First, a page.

• Contains new information (I don’t need to know the walls are still made of stone).
  • Succinct. Not more than fifty words.
  • Is not dialogue.
  • Doesn’t impose opinions or actions on the characters (e.g. “You look around, confused at your surroundings” or “As you bend over to examine the crevice, you find a small niche within it.”)
  • Scrutinized for homonyms (e.g. “A guerilla stands in the room, glaringly menacingly.)

Not All Words Are Created Equal
I agree with the point that @Deadorcs makes: In general, read aloud is bad for dialogue and good for setting a scene. It’s difficult enough to put words into the mouth of a DM, without making it dialogue. Trying to capture the proper inflections, tones, and mannerisms in dialogue is even more challenging. With that being said, we do just that in the next season of D&D Encounters, Beyond the Crystal Cave. Why is that an exception? Because sometimes read aloud needs to evoke a specific mood. You wouldn’t use the same words or speech for boxed text in Ravenloft that you’d use in Madness at Gardmore Abbey. The best read aloud text creates a mood, as well as images. If it’s just intended to convey the fact that a room is 20-by-20-feet with stone walls and a treasure chest in the middle, perhaps that’s best left to the GM to convey.

The Compromise
So boxed text has its uses. It can convey mood, help new DMs, and, as @MetaDM points out, creates a shared experience in Organized Play. By the same token, read loud text can be confining to the experienced DM, or the Organized Play judge who needs to liberty to adapt to groups that go off the beaten path. Many of those polled on Twitter seemed partial to bullet points, which we’ve used periodically in adventures. However, that solution forsakes inexperienced Game Masters, lazy GMs, and tradition.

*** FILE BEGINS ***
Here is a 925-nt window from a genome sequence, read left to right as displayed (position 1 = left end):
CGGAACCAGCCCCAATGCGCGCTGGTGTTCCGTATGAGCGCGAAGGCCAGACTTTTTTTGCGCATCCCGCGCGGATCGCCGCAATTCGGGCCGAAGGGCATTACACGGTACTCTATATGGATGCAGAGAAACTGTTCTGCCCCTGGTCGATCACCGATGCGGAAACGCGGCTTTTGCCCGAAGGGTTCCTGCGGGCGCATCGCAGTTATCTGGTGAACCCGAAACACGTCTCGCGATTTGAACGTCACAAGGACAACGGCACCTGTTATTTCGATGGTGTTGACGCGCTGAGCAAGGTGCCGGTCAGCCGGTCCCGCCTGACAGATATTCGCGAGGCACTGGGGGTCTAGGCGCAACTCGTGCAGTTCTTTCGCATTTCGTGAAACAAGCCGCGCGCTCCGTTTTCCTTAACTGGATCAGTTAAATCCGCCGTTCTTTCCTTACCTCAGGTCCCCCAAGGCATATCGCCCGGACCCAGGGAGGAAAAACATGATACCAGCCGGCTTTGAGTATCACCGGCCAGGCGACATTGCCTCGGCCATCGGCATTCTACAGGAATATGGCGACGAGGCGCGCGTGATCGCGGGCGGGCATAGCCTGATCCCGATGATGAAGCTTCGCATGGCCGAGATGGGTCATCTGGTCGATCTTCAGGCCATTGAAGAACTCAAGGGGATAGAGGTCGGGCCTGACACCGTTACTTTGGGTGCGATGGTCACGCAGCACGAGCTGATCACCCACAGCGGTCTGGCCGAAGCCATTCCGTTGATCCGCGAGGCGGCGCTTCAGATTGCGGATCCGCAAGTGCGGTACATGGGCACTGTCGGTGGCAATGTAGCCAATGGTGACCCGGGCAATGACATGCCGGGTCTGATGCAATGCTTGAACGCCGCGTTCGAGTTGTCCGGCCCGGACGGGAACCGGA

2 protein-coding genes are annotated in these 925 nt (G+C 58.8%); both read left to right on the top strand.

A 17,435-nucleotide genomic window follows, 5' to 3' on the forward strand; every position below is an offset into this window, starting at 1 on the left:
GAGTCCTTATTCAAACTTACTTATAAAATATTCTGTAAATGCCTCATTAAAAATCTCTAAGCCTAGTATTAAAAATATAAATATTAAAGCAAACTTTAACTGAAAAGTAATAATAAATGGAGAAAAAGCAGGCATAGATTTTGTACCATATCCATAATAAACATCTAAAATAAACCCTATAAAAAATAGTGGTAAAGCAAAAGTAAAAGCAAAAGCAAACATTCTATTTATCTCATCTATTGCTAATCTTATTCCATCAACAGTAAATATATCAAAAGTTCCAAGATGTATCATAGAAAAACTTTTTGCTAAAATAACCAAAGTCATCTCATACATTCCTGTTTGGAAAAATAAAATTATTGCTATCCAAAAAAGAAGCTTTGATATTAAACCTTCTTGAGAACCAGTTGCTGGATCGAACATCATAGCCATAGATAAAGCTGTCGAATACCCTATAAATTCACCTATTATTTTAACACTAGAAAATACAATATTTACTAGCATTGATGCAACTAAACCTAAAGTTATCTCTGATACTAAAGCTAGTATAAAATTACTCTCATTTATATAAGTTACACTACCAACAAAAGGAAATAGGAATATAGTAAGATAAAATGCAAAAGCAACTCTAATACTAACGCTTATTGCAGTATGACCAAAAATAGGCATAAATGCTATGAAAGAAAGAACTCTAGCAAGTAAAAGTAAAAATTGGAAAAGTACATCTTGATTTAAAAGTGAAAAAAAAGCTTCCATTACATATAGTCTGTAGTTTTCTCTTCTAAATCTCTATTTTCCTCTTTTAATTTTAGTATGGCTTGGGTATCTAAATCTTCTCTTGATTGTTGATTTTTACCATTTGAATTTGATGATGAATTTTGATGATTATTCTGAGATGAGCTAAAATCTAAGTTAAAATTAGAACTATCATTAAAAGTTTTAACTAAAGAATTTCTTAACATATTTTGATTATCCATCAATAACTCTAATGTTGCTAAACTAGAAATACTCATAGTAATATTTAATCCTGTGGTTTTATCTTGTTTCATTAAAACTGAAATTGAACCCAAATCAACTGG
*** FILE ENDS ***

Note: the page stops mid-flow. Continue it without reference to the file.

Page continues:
Perhaps what is needed is a combination of two approaches. A block of read aloud could have a couple sentences to convey the most basic details, or to allow a transition into dialogue by a non player character. After that, the most vital information could be part of a series of bullet points. This approach has the advantage of providing the DM with a useful transition, while not diverting his or her attention away from the table for too long, or putting too many words that sound awkward in his or her mouth. Ultimately, it would be great if every Dungeon Master were equipped with the know-how to create instantaneous descriptions that conveyed the mood and details of a scene. However, we must appeal to a gamut of Game Masters, so perhaps am approach that takes into account the wide variety of DM is best.


When the characters enter the area, convey the following:
The forest clearing is deserted except for an animal carcass lying in the middle. The grass is trampled, and the foliage is smeared with gore.
• The animal carcass is a female dear. It has deep claw gashes in it.
• The blood on the foliage is fresh.
• The grass is heavily tread upon, as though by several large creatures.
• A trail of gore leads into an opening the woods.
• The creatures that killed the dear left tracks. The tracks were left bipedal, wolf-like creatures (Nature moderate).

Of course, more of this information could be associated with skill checks, but I’d caution against using that mechanic too heavily. One wouldn’t want to make all of these pieces of information require skill checks, because it could resulting in stymieing the flow of the story.

I’ll leave that discussion for another day, though.


21 thoughts on “Read My Lips

  1. Great post. For my groups where I am the Dungeon Master or storyteller, I go with the senses. Describing smell, sight, sounds, tough, and sometimes taste, helps to develop the scene for the player’s minds-eye. From there, you can embellish and describe in greater detail–but it is a good place to start.

    1. Thanks for the reply, Matt. Describing the senses is a great tool for immersion, although I would say you want to be careful not to make it seem like a checklist. Sometimes, it’s not important to describe a room’s smell, or sometimes there simply aren’t any notable sounds.